The Town Abandoned By All But the Freemasons – Nevadaville, Colorado

Rosemary Giles
Photo Credit: CORBIS/ Getty Images
Photo Credit: CORBIS/ Getty Images

The Colorado Gold Rush, known at the time as the Pike’s Peak Gold Rush, began in July 1858 and lasted until around February 1861. It was one of the greatest gold rushes in American history with over 100,000 people moving to areas suspected of containing precious gold. In order to accommodate these men and their families, entire new towns were created.

Generally, these towns began as camps that arose in the area surrounding the gold mines. Many would grow to include buildings, homes, and businesses to support the workers. Some of these camps eventually became cities, but most of them turned into ghost towns when the gold ran out. This was precisely the case for Nevadaville, Colorado.

Founding of Nevadaville

Nevadaville was founded in 1859, the year considered to be the most profitable of the Colorado Gold Rush. There were two gold mines in the nearby area – the Burroughs lode and the Kansas lode. Nevadaville arose here house the workers and their families, most of whom were Irish. Although it may not look it today, the town was actually considered one of the most important settlements in the area.

Black and white photo of Nevadaville in 1860 with log houses lining a dirt road.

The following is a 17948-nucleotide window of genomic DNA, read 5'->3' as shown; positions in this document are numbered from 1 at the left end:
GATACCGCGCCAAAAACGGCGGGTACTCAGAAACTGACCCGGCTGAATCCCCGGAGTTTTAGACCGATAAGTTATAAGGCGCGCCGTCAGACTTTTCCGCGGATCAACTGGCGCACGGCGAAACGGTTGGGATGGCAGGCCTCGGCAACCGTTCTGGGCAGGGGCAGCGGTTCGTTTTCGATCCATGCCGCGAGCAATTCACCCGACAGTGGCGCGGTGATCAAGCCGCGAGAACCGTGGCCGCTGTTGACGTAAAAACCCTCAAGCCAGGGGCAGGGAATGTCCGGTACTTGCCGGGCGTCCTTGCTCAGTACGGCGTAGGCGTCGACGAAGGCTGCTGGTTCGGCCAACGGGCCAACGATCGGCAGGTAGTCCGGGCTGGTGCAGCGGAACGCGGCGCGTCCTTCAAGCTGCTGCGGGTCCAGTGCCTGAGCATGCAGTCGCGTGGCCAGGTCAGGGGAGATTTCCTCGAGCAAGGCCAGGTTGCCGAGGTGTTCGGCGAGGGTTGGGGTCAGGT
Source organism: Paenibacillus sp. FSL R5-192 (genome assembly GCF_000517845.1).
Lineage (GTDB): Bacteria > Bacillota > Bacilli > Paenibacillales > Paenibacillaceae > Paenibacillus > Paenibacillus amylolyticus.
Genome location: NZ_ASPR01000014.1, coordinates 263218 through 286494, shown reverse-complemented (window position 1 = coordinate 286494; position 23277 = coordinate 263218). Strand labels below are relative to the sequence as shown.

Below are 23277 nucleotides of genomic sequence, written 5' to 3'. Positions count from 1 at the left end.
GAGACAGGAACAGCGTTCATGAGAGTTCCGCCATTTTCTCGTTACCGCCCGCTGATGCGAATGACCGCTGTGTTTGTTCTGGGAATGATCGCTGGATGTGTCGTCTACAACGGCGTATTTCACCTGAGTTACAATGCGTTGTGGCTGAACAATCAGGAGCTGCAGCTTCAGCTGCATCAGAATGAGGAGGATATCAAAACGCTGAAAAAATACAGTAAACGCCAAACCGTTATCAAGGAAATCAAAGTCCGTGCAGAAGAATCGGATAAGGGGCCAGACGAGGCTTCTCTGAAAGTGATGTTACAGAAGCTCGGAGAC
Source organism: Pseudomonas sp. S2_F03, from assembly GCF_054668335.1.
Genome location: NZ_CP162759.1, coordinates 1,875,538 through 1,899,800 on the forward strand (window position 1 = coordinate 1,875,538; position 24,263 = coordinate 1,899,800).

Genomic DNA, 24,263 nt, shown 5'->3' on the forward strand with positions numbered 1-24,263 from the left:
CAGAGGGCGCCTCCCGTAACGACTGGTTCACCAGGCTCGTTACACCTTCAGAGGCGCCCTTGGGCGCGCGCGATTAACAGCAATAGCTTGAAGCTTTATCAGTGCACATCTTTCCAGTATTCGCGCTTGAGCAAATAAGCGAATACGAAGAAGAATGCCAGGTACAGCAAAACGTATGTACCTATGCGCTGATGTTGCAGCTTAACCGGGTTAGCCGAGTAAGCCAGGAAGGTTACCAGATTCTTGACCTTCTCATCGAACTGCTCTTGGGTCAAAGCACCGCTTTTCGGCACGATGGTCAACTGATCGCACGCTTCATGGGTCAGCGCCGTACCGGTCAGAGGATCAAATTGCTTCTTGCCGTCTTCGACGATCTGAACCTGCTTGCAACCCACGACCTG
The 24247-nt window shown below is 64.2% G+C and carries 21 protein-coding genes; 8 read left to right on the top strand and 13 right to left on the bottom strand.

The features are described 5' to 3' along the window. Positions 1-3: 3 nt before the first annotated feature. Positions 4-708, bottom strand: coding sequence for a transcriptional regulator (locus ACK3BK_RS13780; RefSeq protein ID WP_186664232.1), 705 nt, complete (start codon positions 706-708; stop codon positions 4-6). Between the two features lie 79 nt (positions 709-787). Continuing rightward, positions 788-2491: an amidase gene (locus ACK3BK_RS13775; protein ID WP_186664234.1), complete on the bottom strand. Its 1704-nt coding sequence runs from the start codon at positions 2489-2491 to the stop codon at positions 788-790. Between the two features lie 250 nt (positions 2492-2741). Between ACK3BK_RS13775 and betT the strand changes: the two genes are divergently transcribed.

Nevadaville, Colorado in the 1860s. (Photo Credit: Henry Faul/ Wikimedia Commons/ Public Domain)
Distance shot of an old mine made of rusted metal sheets.
Abandoned gold mine in Nevadaville. (Photo Credit: Jeffrey Beall/ Flickr/ CC BY-SA 2.0)

Population estimates vary depending on the source. Some say the town peaked at 1,084 people in the 1880s, while others say that the population reached 4,000 or more during the height of the gold rush. As well as miners and their families, there were many other people who inhabited the town, including teachers, preachers, builders, and the businessmen who opened shops in Nevadaville.

Fire of 1861

In 1861, disaster struck Nevadaville when a massive fire started and quickly made its way through the town. By this point, the town had grown in size and there were many buildings. The fire was so large that it destroyed over 50 of these structures and businesses, devastating the community.

Half destroyed brick building in a patch of green grass.
Half-destroyed building in Nevadaville, located just off the main street, 2006. (Photo Credit: j.mcc/ Flickr/ CC BY 2.0)
Wooden building with sign reading "City Hall; Fire Dept."
Nevadaville City Hall and Fire Department located on the main street of the town, 2010. (Photo Credit: Bradley Gordon/ Flickr/ CC BY 2.0)

Fortunately, with some quick thinking, residents were able to use TNT to save the remainder of their town from being demolished by the raging fire. According to news reports from the time, the fire started in nearby Bald Mountain and burned there for many days before a strong wind carried it toward the town, making quick work of the buildings. After the devastation, the citizens of Nevadaville worked to rebuild. They were largely successful.